That baby chinchilla picture was way too cute! I've been on both sides of the fur debate and finally concluded it just isn't for me.


Vizey profile image

Vizey 6 years ago

nice written Patty great it is sad that we kill animals to get Fur . hope your hub will give them some guidance.


JYOTI KOTHARI profile image

JYOTI KOTHARI 6 years ago from Jaipur

Hi Patty,

Congratulations again for your 1000th hub. If I am not wrong, it is the the 1000th!!! And a perfect maintained hubber score 100!!

I will be waiting for 2K.

I belong to a culture where killing animal is not allowed for any reason and I love and follow that.

I appreciate your No fur move.

Thanks and thumbs up!

Jyoti Kothari


elayne001 profile image

elayne001 6 years ago from Rocky Mountains

That is amazing - 1000 hubs. You are so dedicated. I hope it is worth it for you. I have just started and feel like quitting most times when I see my score go down and don't get the traffic I want. Perhaps you can share more of your ideas with me that will bolster me up and help me continue.

Oh and BTW I am fur free. Poor little animals.


neysajasper profile image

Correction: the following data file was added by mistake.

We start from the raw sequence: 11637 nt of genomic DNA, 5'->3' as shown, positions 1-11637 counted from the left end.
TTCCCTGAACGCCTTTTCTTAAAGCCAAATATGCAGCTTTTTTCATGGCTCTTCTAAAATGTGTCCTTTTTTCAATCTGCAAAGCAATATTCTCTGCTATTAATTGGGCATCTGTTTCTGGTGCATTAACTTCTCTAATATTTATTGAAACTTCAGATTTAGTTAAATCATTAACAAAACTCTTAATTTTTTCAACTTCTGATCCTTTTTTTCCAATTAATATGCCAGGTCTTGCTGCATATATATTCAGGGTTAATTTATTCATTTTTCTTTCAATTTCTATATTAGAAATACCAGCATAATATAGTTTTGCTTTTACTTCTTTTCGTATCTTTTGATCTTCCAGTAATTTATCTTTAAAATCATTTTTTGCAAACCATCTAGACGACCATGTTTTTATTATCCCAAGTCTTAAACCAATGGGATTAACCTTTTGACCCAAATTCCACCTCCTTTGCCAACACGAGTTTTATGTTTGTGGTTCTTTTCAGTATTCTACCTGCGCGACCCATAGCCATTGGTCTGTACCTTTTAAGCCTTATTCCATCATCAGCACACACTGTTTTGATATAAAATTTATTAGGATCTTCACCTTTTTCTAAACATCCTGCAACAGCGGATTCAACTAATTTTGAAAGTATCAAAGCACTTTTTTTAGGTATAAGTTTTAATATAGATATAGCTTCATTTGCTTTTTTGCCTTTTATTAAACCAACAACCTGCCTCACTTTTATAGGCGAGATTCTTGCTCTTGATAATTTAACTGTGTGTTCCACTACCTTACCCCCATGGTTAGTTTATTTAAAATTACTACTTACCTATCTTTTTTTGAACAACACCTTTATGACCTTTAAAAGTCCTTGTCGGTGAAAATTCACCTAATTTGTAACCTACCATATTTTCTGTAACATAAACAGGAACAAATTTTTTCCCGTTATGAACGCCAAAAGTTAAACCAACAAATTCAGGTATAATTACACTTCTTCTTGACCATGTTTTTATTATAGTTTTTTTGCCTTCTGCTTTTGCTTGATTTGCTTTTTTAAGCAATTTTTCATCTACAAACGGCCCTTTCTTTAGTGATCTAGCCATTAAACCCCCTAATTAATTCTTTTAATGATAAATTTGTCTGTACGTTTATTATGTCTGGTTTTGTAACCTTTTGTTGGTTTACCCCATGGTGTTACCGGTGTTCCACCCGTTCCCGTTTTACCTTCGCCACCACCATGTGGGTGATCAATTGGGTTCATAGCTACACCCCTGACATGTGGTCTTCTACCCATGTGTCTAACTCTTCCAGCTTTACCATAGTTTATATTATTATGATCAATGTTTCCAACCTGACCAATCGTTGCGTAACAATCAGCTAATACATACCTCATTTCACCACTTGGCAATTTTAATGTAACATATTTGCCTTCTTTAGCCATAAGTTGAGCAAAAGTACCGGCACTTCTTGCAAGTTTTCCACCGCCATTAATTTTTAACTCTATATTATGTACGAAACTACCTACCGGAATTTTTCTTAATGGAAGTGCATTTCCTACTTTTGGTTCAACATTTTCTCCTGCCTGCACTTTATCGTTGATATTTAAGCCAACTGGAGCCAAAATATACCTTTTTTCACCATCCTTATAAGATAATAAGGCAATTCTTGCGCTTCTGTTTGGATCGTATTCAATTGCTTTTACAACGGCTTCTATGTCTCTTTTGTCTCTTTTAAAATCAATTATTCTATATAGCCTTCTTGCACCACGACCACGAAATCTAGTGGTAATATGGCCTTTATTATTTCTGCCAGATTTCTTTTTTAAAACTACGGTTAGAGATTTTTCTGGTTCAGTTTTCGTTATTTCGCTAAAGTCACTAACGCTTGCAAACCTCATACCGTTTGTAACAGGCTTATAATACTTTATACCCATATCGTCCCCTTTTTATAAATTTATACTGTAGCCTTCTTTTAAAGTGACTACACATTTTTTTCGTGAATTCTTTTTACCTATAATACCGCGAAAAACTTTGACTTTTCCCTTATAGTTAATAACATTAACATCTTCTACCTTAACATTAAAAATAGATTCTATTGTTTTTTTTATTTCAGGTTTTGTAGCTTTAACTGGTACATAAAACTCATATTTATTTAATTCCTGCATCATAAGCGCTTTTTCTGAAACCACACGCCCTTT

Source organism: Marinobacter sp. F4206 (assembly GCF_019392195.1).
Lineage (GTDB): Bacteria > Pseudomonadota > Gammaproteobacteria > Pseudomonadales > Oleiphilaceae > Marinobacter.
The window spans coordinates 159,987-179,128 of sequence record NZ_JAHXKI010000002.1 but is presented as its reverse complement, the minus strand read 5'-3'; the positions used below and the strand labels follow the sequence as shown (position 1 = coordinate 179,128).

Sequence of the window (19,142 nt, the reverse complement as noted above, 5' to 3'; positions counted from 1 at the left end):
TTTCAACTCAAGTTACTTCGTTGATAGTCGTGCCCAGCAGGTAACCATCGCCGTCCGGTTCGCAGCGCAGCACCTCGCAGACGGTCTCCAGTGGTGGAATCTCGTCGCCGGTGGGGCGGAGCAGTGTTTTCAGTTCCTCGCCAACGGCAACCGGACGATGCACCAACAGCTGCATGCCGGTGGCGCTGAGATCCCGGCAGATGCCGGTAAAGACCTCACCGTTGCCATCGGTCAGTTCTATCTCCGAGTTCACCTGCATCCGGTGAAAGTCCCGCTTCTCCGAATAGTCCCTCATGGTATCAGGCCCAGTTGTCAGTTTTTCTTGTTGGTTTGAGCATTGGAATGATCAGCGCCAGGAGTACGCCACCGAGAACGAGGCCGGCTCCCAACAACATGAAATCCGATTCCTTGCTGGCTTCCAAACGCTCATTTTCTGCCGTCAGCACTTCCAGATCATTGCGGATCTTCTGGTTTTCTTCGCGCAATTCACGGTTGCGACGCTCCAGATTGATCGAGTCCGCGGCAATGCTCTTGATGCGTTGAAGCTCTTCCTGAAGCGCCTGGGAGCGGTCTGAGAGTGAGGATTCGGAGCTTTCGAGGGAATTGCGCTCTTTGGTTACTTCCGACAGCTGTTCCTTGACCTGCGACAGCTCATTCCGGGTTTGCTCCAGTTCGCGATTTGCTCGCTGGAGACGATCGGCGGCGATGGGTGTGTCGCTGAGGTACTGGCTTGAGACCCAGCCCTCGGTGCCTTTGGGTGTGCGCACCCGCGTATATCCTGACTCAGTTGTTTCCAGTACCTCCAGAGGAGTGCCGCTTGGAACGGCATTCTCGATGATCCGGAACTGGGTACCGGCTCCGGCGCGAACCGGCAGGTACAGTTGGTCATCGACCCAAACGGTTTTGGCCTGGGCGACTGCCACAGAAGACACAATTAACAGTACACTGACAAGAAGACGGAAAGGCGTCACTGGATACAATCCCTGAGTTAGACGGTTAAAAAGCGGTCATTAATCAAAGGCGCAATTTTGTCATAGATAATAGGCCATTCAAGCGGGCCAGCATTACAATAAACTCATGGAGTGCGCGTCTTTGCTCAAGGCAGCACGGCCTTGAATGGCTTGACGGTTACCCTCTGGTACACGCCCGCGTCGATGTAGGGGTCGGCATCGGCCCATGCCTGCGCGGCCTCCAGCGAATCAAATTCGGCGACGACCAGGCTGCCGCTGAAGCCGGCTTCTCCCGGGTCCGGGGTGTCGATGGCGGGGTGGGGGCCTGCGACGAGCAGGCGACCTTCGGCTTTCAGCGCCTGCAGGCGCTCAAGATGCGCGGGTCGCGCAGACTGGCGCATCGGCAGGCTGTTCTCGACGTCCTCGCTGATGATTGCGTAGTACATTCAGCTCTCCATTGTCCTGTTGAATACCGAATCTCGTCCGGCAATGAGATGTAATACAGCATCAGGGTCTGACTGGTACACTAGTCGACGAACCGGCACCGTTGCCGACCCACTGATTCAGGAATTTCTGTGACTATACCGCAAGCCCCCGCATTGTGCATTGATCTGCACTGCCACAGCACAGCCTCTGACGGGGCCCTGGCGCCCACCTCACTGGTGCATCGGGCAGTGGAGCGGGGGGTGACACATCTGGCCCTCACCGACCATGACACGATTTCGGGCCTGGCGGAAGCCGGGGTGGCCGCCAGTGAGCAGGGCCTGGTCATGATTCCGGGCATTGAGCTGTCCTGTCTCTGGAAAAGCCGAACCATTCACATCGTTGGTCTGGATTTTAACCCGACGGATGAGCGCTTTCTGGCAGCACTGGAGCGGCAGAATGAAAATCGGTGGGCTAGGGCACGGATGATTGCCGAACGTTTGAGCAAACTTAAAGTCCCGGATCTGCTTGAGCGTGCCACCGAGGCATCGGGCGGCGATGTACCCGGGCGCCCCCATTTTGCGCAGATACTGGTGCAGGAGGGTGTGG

neysajasper 6 years ago

Great hub !! but it is sad we killed animal for fur we should stop this activity.


Patty Inglish, MS profile image

Patty Inglish, MS 6 years ago from North America Author

Thanks very much for all the comments!

frogdropping - I once heard that a lot of cat and dog fur is passed off as other animals, and now we have confirmation fo that; so thanks 1000 times. Though people eat cats and dogs in some part of the world, I don't think I would do it. Even Anthony Bourdain does not like to eat an animal he has met beforehand.

As for tips and pointers to all who asked - read every day and just keep writing; it goes together.

BT - I used to wonder about the claws on rabbits' feet keychains when I was a kid. It was kind of ghastly.

One more item - Last night I saw how frogs in the Everglads are skinned alive for food in a restaurant and I was not happy with that. Chlling them on ice first does not help them much, imo.


Christoph Reilly profile image

Christoph Reilly 6 years ago from St. Louis